For Coaches and Teachers, For Kids, For Parents, Resources, SCAMPER Technique

Getting the Most out of SCAMPER: A is for Adapt

One the defining characteristics of human beings is that we are great at adapting. You can find people all over the world in different climates, using different materials to make our homes and eating different food depending on what is available. We use tools to accomplish things we cannot do with our own two hands, and machines that are far stronger than any one person could ever be. More than any other creature on Earth, we are able to adapt to new challenges, and adapt our environment to suit us. And this all possible because of our ability to think creatively.

I asked Peggy Sheldon, the founder of USAT, what she thought about the word adapt, and I really liked her answer. She told me, “It is about seeing and using the patterns in the place, space, and time and using creativity to re-imagine landscape, social, and conceptual systems.” The emphasis on pattern recognition, another thing our big human brains are extremely adept at, is a key part of adaptation. For instance, the delicious Spanish cuisine known as “tapas” did not come about spontaneously. The story goes that there once was an owner of a tavern who had a space outside for his patrons to sit. This outdoor space was in the shade of a large tree, which made it cooler and more comfortable to sit outside, but the leaves and seeds from the tree would sometimes fall into the patrons’ drinks. The patrons would get annoyed and decide to take their business elsewhere. To counteract this problem, the owner started to serve his drinks with a thin slice of Serrano ham across the mouth of the glass to act as a cover, or “tapa”, to keep the seeds out. He saw a pattern of cause (seeds) and effect (loss of business) and adapted to the problem.

As it turned out, the patrons would finish their drinks and then eat the salty ham, which in turn made them more thirsty, which then led to them ordering another round of drinks. Pretty soon, the owner was offering different kinds of salty snacks free of charge, and other people started to catch on to this ingenious idea. So now in the Southern parts of Spain you rarely order a drink without also getting a small plate of olives or some other salty snack along with it free of charge. And from there, chefs started to develop dishes that are almost exclusively served in this way, and a whole new cuisine was born and continued to spread to different countries.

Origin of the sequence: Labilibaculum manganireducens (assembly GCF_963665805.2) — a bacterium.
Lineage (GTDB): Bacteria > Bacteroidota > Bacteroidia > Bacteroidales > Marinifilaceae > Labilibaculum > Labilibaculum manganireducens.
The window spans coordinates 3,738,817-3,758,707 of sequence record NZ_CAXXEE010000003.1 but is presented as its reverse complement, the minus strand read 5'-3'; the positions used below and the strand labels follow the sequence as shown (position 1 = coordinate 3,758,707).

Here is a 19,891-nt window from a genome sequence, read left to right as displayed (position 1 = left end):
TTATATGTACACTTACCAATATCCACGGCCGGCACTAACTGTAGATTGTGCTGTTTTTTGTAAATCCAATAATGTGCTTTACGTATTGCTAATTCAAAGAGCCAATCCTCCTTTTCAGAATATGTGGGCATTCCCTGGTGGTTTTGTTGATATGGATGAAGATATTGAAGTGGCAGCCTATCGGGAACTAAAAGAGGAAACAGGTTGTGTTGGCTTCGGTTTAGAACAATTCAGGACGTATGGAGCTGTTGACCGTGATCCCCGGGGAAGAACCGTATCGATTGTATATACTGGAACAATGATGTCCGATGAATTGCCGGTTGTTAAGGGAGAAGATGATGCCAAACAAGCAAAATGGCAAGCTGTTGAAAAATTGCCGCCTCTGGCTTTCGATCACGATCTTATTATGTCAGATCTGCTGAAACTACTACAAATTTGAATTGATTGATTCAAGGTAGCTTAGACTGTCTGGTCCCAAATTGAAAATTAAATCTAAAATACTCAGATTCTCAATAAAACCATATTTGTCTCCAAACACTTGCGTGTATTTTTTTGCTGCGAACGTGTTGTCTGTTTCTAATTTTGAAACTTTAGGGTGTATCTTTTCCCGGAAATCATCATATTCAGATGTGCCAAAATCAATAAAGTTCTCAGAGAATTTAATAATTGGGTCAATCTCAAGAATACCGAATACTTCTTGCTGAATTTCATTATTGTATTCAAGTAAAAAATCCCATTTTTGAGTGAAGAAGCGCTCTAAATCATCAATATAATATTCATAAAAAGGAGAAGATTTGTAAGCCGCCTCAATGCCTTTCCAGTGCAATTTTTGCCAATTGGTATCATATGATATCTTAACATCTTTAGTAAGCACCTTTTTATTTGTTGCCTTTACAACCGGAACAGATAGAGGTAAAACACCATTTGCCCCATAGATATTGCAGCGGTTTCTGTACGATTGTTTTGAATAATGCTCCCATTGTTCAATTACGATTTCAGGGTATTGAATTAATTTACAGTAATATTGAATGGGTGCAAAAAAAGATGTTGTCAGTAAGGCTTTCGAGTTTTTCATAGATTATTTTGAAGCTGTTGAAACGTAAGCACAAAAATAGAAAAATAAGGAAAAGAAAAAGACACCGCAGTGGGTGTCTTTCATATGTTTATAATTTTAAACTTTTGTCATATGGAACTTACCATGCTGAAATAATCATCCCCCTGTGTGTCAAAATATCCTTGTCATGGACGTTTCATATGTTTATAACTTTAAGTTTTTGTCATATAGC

Adaptation is a method of changing actions and attitudes in response to recognizing the need for that change, and this takes a flexible and creative mind. During the course of a USAT season, or even in the middle of a Mind Sprint, students may find it advantageous to adapt. A strategy that seems like a good idea “on paper” may turn out to take too much time or they lose track of the original question they are being asked to answer. The events in USAT are all timed and the season is short, so to be the most successful at Meets students need to be able to quickly evaluate if strategies work and how to change those strategies and try new things to improve. One way coaches and parents can help this process it to take some time after each Meet to talk about what worked and what didn’t work, and to brainstorm new ways to Meet those challenges should they arise again. And it important to remember that changing your mind or your strategy midstream doesn’t mean the first idea was “bad,” but perhaps with some modification you can come to the “best” conclusion.